PDGF-BB immunoreactivity: CA3 region

PDGF-BB immunoreactivity in the CA3 region was detected by immunohistochemistry (Fig. 4). In the CA3 region of the sham-operated group, PDGF-BB immunoreactivity was detected in neurons of the stratum pyramidale (Fig. 4A, E, I, M and Q). In the ischemia-operated group, PDGF-BB immunoreactivity was not significantly altered in the stratum pyramidale (Fig. 4B, F, J, N and Q). In the IPC + sham-operated group, PDGF-BB immunoreactivity in the stratum pyramidale was slightly increased 0 days after LTCI compared with in the sham-operated group (Fig. 4C); thereafter, the immunoreactivity was similar to that in the sham-operated group until 5 days post-ischemia (Fig. 4G, K, O and Q). In the IPC + ischemia-operated group, Changes in PDGF-BB immunoreactivity in the stratum pyramidale was similar to that in the IPC + sham-operated group (Fig. 4D, H, L, P and Q).

Protein expression levels of PDGF-BB

Western blot analysis indicated that the alterations in PDGF-BB protein expression in the CA1 region post-LTCI were similar to those observed by immunohistochemistry (Fig. 5). In the ischemia-operated group, PDGF-BB protein levels were significantly decreased 2 days after LTCI and the levels were lowest 5 days post-LTCI. In the IPC + sham-operated group, PDGF-BB protein expression was significantly increased compared with in the sham-operated group. In the IPC + ischemia-operated group, PDGF-BB protein levels were not significantly altered following LTCI (Fig. 5).

Discussion

Transient brain ischemia leads to selective damage/death of pyramidal neurons in the hippocampal CA1 region several days after I-R. This neuronal death is commonly referred to as ‘delayed neuronal death’, since it occurs very slowly for 4–5 days following 5 min of transient brain ischemia, which is a lethal type of ischemia for CA1 pyramidal neurons (27). Conversely, pyramidal neurons in the hippocampal CA3 region are much less vulnerable to ischemic insults (32). The present study examined the delayed neuronal death of CA1 pyramidal neurons using CV histochemistry, NeuN immunohistochemistry and F-J B histofluorescence.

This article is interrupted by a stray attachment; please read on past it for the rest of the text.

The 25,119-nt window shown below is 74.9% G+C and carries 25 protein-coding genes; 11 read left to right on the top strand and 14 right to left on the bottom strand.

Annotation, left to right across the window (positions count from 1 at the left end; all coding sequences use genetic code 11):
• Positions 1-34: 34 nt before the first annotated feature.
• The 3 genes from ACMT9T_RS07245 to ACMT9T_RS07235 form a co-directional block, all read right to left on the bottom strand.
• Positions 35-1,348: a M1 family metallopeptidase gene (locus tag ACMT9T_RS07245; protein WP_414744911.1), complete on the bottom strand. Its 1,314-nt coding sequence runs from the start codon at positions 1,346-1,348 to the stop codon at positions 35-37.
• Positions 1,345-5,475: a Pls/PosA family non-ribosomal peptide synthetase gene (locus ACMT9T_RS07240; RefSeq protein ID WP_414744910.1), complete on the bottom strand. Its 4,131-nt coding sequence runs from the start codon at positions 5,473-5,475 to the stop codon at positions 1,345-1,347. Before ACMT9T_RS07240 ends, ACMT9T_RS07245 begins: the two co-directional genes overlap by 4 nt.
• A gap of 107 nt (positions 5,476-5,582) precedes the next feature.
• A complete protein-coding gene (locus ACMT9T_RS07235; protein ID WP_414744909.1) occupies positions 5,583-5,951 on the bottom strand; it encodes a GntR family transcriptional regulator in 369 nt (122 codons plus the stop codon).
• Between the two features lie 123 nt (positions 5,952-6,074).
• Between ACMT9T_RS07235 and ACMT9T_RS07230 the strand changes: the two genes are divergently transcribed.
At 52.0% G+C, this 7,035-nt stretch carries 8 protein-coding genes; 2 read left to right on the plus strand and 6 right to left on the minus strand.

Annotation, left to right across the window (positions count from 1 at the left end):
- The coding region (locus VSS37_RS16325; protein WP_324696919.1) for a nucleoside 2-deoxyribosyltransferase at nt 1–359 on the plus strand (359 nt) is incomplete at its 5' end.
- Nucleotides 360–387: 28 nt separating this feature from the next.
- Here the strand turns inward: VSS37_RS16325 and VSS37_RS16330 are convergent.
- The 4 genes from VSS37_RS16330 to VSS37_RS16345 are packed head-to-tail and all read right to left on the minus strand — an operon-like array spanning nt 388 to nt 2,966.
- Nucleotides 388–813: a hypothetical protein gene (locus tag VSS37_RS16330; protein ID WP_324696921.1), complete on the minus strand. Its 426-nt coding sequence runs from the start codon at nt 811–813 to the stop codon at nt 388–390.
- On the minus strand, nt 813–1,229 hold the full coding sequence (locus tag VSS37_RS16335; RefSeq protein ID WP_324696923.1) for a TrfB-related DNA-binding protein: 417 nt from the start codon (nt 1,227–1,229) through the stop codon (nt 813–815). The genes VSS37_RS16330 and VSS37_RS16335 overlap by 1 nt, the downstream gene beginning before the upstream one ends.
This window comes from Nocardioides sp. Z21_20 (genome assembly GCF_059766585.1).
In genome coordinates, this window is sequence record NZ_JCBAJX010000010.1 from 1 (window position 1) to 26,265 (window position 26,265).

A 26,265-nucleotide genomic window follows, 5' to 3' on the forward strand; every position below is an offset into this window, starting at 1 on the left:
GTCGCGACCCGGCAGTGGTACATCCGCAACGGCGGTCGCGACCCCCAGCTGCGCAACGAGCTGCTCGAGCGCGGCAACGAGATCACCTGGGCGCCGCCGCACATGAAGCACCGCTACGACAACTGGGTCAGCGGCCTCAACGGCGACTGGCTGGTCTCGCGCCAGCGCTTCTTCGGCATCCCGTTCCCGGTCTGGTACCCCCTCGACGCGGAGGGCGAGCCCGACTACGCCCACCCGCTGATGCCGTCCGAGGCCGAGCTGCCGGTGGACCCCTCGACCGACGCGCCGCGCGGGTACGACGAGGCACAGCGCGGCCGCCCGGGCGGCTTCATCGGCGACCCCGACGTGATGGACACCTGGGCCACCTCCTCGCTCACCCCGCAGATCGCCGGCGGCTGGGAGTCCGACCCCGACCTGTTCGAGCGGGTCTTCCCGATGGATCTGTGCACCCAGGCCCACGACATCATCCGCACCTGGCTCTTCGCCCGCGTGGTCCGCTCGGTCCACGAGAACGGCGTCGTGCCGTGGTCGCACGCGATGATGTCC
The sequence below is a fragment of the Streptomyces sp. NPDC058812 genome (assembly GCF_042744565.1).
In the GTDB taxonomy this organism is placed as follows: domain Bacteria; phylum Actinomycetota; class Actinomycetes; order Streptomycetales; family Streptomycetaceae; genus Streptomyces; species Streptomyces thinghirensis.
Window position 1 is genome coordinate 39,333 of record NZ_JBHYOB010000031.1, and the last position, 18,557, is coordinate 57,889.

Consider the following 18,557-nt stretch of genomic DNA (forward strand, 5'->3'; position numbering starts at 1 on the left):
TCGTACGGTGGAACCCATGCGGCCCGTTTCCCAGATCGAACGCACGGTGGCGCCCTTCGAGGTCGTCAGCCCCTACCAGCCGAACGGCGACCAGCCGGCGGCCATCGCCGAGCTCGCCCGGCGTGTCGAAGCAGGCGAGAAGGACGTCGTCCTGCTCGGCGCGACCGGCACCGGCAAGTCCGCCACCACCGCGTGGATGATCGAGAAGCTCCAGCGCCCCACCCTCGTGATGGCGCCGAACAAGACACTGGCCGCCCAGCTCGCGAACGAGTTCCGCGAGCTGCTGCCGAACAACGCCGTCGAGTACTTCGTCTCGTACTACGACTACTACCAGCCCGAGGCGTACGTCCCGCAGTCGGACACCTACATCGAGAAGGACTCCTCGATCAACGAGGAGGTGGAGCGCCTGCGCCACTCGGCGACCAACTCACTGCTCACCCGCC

The results of the present study demonstrated that CA1 pyramidal neurons in the IPC-induced gerbil hippocampus did not die following LTCI. IPC, which is induced by exposure to brief durations of transient ischema, does not induce neuronal damage/death in ischemic areas and prevents ischemic injury following a subsequent longer or lethal transient ischemic insult (33). The first description of IPC in the brain was reported by Kitagawa et al (34) in a gerbil model, and similar findings have been reported in rats (35,36) and mice (37). In addition, IPC-mediated neuroprotection has been studied in brain slices (38), as well as in murine cell culture (39). In the present study, brief IPC (2 min of transient ischemia) was used to prevent neuronal death in the hippocampal CA1 region, and this brief IPC stimulus did not induce neuronal damage, as assessed by CV, NeuN and F-J B staining, which is very sensitive to acute neuronal injury (40). The results indicated that CA1 pyramidal neurons exhibited normal features in the IPC-induced gerbil brain 5 days after LTCI. To the best of our knowledge, although IPC provides marked neuroprotection against ischemic brain injury, its underlying mechanisms require further elucidation for the development of therapeutic strategies for the treatment of ischemic stroke, as the molecular mechanisms underlying IPC-induced ischemic tolerance are not fully understood (1).

It is well known that endogenous PDGF-BB is expressed in neurons (13) and its expression is altered after some brain insults (13,14). In particular, it has been reported that PDGF-BB may be considered a potent neuroprotective factor under cerebral ischemic conditions (14,19,41,42). Previous studies have demonstrated that the application of exogenous PDGF-BB protein may prevent neuronal cell death in the CA1 region after global brain ischemia, and may induce infarct tolerance against reversible focal brain ischemia (19,42,43).